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White Saris and Sweet Mangoes: Aging, Gender, and Body in North India Paperback – August 14, 2000

5 customer reviews
ISBN-13: 978-0520220010 ISBN-10: 0520220013 Edition: 0th

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Editorial Reviews

Review

"This richly detailed ethnography describes ideas about aging, gender, and body in a Bengali village in North India."-"Choice

About the Author

Sarah Lamb is Assistant Professor of Anthropology at Brandeis University.
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Product Details

  • Paperback: 325 pages
  • Publisher: University of California Press (August 14, 2000)
  • Language: English
  • ISBN-10: 0520220013
  • ISBN-13: 978-0520220010
  • Product Dimensions: 6 x 0.8 x 9 inches
  • Shipping Weight: 1.2 pounds (View shipping rates and policies)
  • Average Customer Review: 5.0 out of 5 stars  See all reviews (5 customer reviews)
  • Amazon Best Sellers Rank: #800,029 in Books (See Top 100 in Books)

More About the Author

Sarah Lamb is Professor of Anthropology at Brandeis University, USA. Her research focuses on aging, gender, families and understandings of personhood in daily life in West Bengal, India and the United States. She received her B.A. in Religious Studies from Brown University (1982) and a Ph.D. in Anthropology from the University of Chicago (1993). Her books include: White Saris and Sweet Mangoes: Aging, Gender and Body in North India; Aging and the Indian Diaspora: Cosmopolitan Families in India and Abroad; and (with Diane Mines) Everyday Life in South Asia. Her current research critically examines US notions of "successful" aging. Sarah Lamb lives in Needham, Massachusetts with her spouse, two daughters and a dog, and for recreation enjoys running, hiking, cross-country skiing, travel, gardening, and music.

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Most Helpful Customer Reviews

12 of 12 people found the following review helpful By A Customer on July 25, 2000
Format: Paperback
This book not only provides a fascinating, rich account of the ways people in West Bengal, India experience aging, but it really makes one think in new ways about the kinds of assumptions permeating aging and dying, family and gender, in our own society (North America). The author, an anthropologist, has spent several years in India. The stories she tells of her own experiences there are some of the most engaging in the book. Particular individuals come alive as well, such as Khudi Thakrun, the oldest woman in the village (at 97 years), who doesn't yet want to relinquish life and the wonderful attachments and pleasures derived from eating sweet mangoes, wandering the village to spread news, and loaning out money to increase her wealth. The book centers on village life but includes as well interesting accounts of old age homes in Calcutta and Indian popular cultural representations of old age. It complements well Lawrence Cohen's NO AGING IN INDIA. This book focuses more on experience, everyday life, and gender.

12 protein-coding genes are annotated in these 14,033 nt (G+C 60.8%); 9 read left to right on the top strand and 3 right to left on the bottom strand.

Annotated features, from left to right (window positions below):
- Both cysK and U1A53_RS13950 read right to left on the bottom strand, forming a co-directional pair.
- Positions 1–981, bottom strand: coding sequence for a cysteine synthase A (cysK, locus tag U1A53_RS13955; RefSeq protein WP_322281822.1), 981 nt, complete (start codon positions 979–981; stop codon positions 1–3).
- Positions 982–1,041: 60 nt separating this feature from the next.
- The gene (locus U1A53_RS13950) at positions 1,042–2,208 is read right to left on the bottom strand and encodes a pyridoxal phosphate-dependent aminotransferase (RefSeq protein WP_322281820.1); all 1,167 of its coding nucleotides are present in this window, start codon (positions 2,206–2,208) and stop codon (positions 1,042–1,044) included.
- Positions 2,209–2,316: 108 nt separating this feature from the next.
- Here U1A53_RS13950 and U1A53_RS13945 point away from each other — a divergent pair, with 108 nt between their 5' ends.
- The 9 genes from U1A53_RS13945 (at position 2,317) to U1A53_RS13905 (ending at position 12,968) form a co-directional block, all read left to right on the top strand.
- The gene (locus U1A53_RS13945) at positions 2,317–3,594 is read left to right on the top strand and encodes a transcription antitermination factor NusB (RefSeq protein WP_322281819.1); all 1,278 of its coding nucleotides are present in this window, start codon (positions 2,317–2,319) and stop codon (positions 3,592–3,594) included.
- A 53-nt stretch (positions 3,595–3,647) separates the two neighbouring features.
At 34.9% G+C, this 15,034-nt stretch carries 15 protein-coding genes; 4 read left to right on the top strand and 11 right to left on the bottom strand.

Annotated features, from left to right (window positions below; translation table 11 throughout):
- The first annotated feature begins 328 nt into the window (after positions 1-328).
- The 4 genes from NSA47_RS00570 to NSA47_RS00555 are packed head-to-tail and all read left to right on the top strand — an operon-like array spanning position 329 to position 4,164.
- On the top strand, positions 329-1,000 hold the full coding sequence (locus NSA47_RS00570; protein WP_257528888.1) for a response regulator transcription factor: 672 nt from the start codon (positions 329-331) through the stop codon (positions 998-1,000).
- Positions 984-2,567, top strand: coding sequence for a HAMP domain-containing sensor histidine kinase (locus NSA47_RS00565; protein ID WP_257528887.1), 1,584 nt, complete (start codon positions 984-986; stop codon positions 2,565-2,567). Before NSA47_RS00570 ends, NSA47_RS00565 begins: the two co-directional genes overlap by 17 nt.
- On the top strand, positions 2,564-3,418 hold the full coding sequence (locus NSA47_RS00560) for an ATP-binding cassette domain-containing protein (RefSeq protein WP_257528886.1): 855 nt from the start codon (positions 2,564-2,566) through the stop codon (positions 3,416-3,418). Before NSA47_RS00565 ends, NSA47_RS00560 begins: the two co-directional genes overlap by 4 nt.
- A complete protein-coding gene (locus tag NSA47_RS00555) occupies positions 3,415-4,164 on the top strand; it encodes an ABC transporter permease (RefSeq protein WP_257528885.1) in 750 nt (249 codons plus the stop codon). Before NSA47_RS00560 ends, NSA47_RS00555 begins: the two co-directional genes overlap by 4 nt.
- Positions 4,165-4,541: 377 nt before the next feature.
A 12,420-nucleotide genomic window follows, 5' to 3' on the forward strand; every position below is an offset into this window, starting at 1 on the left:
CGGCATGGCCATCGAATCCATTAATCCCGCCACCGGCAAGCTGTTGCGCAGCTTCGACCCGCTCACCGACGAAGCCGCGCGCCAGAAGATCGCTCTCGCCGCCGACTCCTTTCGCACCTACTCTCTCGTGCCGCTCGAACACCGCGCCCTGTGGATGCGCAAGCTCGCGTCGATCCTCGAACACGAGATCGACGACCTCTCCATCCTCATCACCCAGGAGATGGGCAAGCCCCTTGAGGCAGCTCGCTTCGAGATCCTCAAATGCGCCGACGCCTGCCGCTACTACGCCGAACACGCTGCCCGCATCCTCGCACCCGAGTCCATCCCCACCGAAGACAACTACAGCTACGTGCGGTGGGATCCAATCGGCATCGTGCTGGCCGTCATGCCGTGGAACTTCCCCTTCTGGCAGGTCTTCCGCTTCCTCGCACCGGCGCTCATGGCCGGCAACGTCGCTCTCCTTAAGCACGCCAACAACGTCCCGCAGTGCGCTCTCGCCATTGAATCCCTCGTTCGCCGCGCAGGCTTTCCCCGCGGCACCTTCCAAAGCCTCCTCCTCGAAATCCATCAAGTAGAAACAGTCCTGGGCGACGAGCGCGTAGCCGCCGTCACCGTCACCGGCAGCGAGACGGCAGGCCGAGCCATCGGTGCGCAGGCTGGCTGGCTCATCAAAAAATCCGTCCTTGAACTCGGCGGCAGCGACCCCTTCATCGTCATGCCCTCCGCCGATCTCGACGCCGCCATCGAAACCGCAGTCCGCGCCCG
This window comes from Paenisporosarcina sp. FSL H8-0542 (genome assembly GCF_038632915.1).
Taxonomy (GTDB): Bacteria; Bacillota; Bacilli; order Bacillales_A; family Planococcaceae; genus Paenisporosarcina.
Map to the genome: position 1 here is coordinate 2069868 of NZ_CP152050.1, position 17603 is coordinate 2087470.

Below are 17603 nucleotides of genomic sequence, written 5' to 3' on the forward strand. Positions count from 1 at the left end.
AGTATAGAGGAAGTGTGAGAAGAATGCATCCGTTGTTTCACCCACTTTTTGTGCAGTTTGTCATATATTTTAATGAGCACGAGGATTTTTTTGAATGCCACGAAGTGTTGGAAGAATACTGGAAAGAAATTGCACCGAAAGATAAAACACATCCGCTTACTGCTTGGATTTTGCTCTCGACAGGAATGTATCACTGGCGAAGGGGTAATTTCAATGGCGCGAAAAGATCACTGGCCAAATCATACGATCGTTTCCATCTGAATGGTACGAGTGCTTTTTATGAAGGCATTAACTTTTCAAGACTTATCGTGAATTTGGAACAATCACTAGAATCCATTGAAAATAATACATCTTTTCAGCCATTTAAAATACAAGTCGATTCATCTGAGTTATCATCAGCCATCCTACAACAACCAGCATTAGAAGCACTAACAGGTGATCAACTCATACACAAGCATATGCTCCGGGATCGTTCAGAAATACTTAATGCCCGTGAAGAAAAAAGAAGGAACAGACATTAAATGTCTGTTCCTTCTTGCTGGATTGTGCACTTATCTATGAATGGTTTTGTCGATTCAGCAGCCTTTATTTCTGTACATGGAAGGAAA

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6 of 6 people found the following review helpful By A Customer on June 10, 2002
Format: Hardcover
Ms. Lamb has produced a sensitive look into aging in a particular society, but in the process has touched on people of all ages. In observing the people of India I am able to compare to our value system and to touch values of real significance in living. Ms Lamb writes as an anthropologist and pictures real people dealing with adversity and demonstrating positive outlooks. I found the book uplifting and I look forward to more from Ms. Lamb.
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1 of 1 people found the following review helpful By Martha Anandakrishnan on September 15, 2008
Format: Paperback Verified Purchase
I am using this for a class on ethnography and I really only skimmed it before ordering it for the course. I am very impressed by the depth and breadth of the author's knowledge and the resonance it has with our own issues concerning aging in North America and beyond. As an anthropologist who has worked in India I also found it to be a vivid trip back to a much-loved land.
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1 of 1 people found the following review helpful By Robert Black on November 14, 2008
Format: Paperback
It has been several years since I read this book by Sarah Lamb. The characters are still alive in my memory, and I would like Ms Lamb to return to India to update the lives she decribed. She is an Anthropoligist wrriting with warmth, who creates a lasting impression.
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0 of 4 people found the following review helpful By C. Serrano-piche on October 1, 2009
Format: Paperback Verified Purchase
I hated the book itself but the purchase was legitimate, relatively fast, and in good condition.
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